China has brutally extinguished freedom in Hong Kong and torn up any pretence of the one country/two systems commitment it made when Britain handed over the island and which was supposed to last for 50 years. The de facto genocide being waged against the minority Uighur Muslims, plus the renewed constrictions on Christians, Catholic, Protestant and other minority faiths, points to a great leap backwards to twentieth century totalitarianism. All this is depressingly familiar.
Like the past century’s totalitarian dictatorships, whether communist or fascist, the modus operandi of the Chinese regime precludes any willing acceptance of the status quo or a live and let live relationship with other nations. A common feature of totalitarian regimes past and present is that they feel themselves under constant threat, both from without and within. In their never-ceasing struggle in pursuit of their version of heaven on earth, their permanent state-of-emergency mindset underlines that sense of vulnerability.
It may seem counter-intuitive to suggest that fear, not swaggering confidence, has been and remains the common denominator in the Tiananmen Square massacre, the mass arrests of Hong Kong democrats and now, the increasingly bellicose threats to democratic Taiwan. For China’s leadership, the potential parallels with the demise of Soviet Communism have been burned into their souls, if one might use that expression. The very existence of Hong Kong democrats and prosperous Taiwan presents a deadly affront to the Beijing regime.
My sketch of a regime animated by its sense of vulnerability might be contrasted with the popular view of a Beijing regime driven by a sense of manifest destiny and determined to restore the imagined pre-eminence of the Middle Kingdom in a world where other states are fated to occupy subordinate positions. To which one might reply that the emperors and mandarins of yesteryear had only, at best, a fragmentary knowledge of the world outside their immediate geographic environs. In other words, the Xi regime embodies a traditional Chinese nationalism for which Communist ideology provides a kind of top dressing.
It is not my place to reject this view. After all, communist ideology and a virulent nationalism may enjoy a symbiotic relationship. But, it is hard to believe that the current knowledge of the rest of the world would have no impact on even fervent Chinese nationalists. One would have to suppose that ideology is the driving force in either Chinese expansionism or restoration of supposed Chinese territory. In other words, we may be talking about a regime, driven by Marxist Leninist ideology, operating under a cloak of traditional Chinese nationalism. One should note that the current paramount leader, Xi Jinping, makes plain his commitment to Marxist Leninist ideology. It would be wise to take him at his word.
As the old adage goes, attack can be the best form of defence, and a totalitarian regime aware of its vulnerability, such as China, can be expected in the short term to continue pursuing a calculatedly aggressive, albeit low-risk strategy. The danger for China, as for twentieth century totalitarians, is that of miscalculation. That China’s construction of military-base islands in the South China Sea was accomplished without any effective response by the Obama administration brings to mind Hitler’s successful gambles in retaking the Rhineland, absorbing Austria and seizing Bohemia and Moravia. As Victor Davis Hanson argues in his masterful work, The Second World Wars, Nazi Germany pursued a series of localised wars on continental Europe against weak opponents. That run of success spawned a gross miscalculation when Hitler invaded Poland and thereby risked confronting the more formidable powers of Britain, the Soviet Union and the United States. The point is that Hitler neither initially sought, nor was he equipped to fight a world war. Essentially, he rolled the dice one time too many and blundered into it.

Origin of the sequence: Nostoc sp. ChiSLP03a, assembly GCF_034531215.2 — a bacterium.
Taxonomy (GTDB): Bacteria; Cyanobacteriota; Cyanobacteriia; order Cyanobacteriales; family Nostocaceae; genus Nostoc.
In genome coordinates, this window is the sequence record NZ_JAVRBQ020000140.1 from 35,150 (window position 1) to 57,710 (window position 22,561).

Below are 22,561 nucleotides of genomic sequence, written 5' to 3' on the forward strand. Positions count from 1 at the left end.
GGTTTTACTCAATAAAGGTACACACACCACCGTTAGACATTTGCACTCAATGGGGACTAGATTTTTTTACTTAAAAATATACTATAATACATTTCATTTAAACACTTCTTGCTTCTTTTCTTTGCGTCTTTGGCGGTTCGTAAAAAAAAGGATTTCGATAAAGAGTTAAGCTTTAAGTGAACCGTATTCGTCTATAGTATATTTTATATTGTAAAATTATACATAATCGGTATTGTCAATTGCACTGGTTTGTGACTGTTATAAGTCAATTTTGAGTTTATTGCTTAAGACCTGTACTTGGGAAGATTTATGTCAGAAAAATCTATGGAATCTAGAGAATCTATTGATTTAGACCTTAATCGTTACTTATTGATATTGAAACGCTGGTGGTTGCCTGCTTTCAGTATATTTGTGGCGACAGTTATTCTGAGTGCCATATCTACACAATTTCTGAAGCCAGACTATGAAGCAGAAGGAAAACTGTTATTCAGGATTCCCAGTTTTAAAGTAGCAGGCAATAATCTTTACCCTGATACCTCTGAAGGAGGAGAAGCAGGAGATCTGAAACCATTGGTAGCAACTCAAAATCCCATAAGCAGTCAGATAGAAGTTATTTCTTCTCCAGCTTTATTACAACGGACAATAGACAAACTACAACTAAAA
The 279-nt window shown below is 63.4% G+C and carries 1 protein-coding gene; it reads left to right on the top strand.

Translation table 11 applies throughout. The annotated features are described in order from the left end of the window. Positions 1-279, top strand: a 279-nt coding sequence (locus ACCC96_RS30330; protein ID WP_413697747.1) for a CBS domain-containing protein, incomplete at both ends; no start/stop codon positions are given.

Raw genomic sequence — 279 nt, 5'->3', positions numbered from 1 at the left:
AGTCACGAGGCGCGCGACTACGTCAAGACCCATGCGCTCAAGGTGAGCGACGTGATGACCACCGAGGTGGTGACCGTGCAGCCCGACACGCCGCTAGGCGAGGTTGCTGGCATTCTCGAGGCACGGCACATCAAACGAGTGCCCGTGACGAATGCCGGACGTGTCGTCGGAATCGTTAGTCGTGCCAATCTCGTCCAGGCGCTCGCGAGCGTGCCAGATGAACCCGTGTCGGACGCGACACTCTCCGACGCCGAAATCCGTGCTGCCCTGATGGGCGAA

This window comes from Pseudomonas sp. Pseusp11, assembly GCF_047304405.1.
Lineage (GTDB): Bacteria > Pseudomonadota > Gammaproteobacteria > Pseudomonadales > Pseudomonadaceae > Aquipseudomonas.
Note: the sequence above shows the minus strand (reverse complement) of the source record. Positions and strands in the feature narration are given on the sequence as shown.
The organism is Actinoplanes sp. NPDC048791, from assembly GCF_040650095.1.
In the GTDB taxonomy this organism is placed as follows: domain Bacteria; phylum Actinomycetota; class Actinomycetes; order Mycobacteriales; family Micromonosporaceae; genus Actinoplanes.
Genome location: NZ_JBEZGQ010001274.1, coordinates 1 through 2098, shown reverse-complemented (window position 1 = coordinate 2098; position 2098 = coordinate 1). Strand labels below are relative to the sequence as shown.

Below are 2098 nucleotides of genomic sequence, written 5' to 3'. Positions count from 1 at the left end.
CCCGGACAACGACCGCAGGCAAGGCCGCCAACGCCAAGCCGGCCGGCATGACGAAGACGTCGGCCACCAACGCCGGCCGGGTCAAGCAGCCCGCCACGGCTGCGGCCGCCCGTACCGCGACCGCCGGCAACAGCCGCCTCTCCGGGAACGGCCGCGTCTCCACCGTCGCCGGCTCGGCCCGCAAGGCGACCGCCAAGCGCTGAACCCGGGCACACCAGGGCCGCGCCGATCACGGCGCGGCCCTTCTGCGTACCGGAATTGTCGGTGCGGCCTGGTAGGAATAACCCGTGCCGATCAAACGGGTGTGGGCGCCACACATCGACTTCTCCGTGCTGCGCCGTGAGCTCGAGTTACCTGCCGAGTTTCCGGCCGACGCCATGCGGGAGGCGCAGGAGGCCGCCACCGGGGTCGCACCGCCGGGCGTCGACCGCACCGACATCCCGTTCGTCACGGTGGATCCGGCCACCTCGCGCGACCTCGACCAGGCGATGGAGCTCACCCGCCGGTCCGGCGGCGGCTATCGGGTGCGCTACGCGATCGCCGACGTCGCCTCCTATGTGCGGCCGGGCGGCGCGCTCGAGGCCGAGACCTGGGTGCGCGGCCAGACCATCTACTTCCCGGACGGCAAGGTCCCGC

For all their belligerent talk, totalitarian leaders both past and present, have sought to pursue a similar low-risk strategy. It was the absence of clear deterrence by the Western democracies which allowed Nazi Germany to stumble into a world war. Equally, it was a clear deterrence strategy which prevented the Cold War from becoming hot.
Coming back to now, we should not doubt Xi Jinping’s ambition to take over Taiwan sooner rather than later. The question is whether he will, like Hitler, switch to a high-risk strategy. Let me hazard a guess that China does not want a military confrontation with the US. China’s leadership would wish for a rapid fait accompli before Joe Biden can be aroused from his slumbers. Perhaps Xi and his minions really do believe the people of Taiwan yearn for reunification with China and are suffering from false consciousness. Ideological delusions carry their own grave risks.
The most urgent task now is to reduce the risk of a miscalculation by Xi. Here, counterintuitively, we have to turn to an essential ingredient of the Cold War — the nuclear deterrent. Many words have been expended on the dangers of nuclear proliferation, but that frames the problem back to front. The nuclear genie long ago escaped the bottle. Let us imagine a nuclear armed Taiwan, nuclear armed Japan and South Korea. That may be the ultimate price to preserve freedom and peace in this part of the world. Of course, it’s all up to Xi and just how lucky he is feeling.